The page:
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comes centrum silver, with vitamins and minerals balanced to support your energy and immune function. everyday benefits from advanced formulas. discover the complete benefits of centrum silver. of these abandoned racetracks in america today. automotive performance is gone. and all we have left are fallen leaves and broken dreams. oh. wait a second. that is a dodge durango. looks like american performance is doing just fine. ♪ carry on. ♪ tonight, in the good life here, boomers have always grabbed more out of every phase of their life.
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and this retirement revolution is no different. a decade ago, 40% of retirees called the golden years just a continuation of their lifesometime. 26% said they wound wind down. today, they are winding up. and abc's claire shipman on the boomers who are reinventing retirement. >> reporter: a top notch career as a plastic surgeon for 30 years, pretty nice laurels to rest on, nearing retirement. but james had a dream of sirens and red trucks and saving lives stuck in his gut since childhood. >> i'm one of those chihiren who chased firirengines. >> reporter: a firefighter patient encouraged him to check out the station's volunteer program. he was skeptical. he's in his 50s. but he got the job. >> if first call, my first day in the operating room. >> reporter: how an administrator turned ballroom
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dancer? meet elizabeth, james' wife. hooked on the magic of dance as a child, she rediscovered it in her 40s, started lessons, even chully quit her job, opened a dance studio and now competes around the country. >> yes. there are second acts in life. yes, they are possible. >> reporter: and good for you. studies show working after retirement age lowers rates of cancer, diabetes, heart disease, stroke and depression. sandy markwood is one of the leadi ining voices on aging iss >> there's no limit to what they think they can do and they are just going for it. >> why should there be a limit? people have dreams in their life. and sometimes weo down different paths for different reasons. but once you hit 65 and 70, you really are freed up to do whatever it is that you want to do. >> reporter: and what do james' fellow firemen think about their senior colleague? >> everybody asks me, what it's like it to be old? i just say to them, it's the same as feeling 20. you look in the mirror, you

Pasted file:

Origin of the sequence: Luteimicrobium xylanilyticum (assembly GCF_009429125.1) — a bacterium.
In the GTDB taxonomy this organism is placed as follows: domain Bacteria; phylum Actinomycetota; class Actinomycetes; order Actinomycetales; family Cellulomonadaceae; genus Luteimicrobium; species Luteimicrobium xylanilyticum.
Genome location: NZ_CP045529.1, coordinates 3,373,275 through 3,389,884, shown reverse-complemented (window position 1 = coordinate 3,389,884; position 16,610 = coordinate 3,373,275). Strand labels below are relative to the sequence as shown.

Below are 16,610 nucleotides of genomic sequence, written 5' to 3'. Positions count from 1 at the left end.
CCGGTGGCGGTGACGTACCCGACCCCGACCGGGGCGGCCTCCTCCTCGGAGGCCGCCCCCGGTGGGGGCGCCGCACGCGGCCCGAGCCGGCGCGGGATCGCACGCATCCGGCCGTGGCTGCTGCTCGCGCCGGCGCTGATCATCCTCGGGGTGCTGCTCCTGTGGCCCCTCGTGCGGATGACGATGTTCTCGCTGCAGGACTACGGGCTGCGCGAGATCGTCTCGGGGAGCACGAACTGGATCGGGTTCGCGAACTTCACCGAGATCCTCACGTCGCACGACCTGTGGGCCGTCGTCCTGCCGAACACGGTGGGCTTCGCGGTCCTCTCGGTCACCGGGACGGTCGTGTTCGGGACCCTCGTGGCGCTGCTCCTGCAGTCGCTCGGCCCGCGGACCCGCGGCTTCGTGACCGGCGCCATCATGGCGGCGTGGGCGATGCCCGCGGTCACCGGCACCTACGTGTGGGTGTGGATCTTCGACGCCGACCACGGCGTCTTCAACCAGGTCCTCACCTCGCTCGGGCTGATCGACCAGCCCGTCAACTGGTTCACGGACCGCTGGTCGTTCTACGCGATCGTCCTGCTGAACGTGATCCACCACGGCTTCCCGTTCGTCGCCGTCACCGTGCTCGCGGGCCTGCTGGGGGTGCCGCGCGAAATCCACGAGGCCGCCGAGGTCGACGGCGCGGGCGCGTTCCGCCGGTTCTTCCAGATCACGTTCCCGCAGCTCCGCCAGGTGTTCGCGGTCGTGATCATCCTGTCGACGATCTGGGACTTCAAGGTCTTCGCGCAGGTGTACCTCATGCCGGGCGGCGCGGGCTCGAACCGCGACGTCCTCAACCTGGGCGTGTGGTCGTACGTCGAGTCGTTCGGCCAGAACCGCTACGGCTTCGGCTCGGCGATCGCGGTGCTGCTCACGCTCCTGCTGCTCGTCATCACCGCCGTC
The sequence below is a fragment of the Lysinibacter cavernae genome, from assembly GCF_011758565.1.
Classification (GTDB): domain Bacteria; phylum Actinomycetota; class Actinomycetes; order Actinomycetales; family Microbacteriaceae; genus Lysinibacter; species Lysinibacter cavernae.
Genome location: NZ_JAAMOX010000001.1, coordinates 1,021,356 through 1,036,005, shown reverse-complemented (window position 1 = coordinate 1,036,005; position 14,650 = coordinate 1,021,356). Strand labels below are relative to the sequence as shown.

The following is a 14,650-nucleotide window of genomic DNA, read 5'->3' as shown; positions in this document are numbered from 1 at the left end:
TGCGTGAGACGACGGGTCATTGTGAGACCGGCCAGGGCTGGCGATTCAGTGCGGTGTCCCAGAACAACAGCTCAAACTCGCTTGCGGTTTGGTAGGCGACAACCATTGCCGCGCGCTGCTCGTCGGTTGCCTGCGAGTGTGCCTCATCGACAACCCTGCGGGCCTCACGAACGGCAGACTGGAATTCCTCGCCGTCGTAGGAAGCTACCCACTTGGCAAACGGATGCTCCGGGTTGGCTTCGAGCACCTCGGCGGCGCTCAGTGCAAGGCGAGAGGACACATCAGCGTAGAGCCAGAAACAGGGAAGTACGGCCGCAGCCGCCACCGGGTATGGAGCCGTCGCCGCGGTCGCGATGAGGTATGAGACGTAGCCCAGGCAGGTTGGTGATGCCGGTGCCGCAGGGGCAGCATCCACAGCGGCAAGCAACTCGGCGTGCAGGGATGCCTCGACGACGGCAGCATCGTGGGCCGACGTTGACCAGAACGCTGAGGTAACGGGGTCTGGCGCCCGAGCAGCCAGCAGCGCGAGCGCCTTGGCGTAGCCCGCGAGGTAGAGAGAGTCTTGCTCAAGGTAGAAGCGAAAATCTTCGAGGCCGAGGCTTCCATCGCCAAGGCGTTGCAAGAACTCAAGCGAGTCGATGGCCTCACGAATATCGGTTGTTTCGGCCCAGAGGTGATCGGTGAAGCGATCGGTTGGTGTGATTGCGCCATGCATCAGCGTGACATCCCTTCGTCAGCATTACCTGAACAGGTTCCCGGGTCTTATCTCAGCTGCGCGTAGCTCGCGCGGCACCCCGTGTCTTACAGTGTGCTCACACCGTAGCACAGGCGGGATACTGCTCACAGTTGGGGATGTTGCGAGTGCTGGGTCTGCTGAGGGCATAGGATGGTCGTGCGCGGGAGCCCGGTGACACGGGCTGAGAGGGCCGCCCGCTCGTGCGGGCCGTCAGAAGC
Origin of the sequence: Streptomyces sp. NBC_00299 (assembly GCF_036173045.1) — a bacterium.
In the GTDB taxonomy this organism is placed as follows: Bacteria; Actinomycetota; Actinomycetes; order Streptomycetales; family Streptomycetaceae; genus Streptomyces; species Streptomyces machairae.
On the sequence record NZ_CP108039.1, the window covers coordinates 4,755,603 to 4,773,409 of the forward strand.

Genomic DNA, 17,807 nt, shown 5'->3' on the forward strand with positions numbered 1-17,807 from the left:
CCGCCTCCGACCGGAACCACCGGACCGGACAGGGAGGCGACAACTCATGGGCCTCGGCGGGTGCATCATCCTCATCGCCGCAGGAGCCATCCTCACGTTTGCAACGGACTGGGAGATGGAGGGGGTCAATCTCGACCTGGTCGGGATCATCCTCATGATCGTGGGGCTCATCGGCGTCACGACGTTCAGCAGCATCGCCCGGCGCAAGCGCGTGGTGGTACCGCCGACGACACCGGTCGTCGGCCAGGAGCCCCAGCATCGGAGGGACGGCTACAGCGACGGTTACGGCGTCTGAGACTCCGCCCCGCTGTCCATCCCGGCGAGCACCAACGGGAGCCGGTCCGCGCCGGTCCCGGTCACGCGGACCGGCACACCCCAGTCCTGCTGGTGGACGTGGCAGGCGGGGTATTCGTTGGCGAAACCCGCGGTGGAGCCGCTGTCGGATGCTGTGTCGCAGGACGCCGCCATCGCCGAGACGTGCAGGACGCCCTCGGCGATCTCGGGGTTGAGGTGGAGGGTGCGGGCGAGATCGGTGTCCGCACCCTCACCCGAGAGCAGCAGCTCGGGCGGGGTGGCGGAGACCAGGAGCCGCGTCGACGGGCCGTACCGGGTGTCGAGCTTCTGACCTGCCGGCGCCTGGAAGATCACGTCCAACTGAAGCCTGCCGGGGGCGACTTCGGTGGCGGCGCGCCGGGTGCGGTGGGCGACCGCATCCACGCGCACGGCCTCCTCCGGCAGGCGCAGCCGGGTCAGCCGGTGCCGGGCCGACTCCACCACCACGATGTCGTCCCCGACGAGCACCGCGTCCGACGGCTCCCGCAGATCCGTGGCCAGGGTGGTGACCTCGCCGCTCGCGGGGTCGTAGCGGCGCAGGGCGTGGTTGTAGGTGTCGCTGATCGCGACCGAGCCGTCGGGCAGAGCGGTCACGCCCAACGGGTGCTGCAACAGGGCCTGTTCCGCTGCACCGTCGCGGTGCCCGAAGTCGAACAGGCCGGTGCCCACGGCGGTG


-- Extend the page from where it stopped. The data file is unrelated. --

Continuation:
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don't recognize yourself, but you don't feel old. >> reporter: now, if you are considering something like this and, by the way, 54% of boomers say they are considering reinventing themselves, we have a few tips to make those second acts happier. number one -- you should always, always focus on encouragement, encouragement is everything. number two, y -- keep moving. because exercise is absolutely critical. and we're going to talk a lot more about that tomorrow night when we get into the fact that, there are a number of boomers, david, who are really pushing physical limits with stunning results. >> that's right. we love this, claire. the extreme boomer makeovers like you haven't seen, tomorrow night. see you back there then. if you are considering a second act in life, go to some really inspiring stories there and great tips to get started tomorrow morning. and when we come back here tonight, the puzzle solved here this evening. what we didn't know about those favorite game shows through the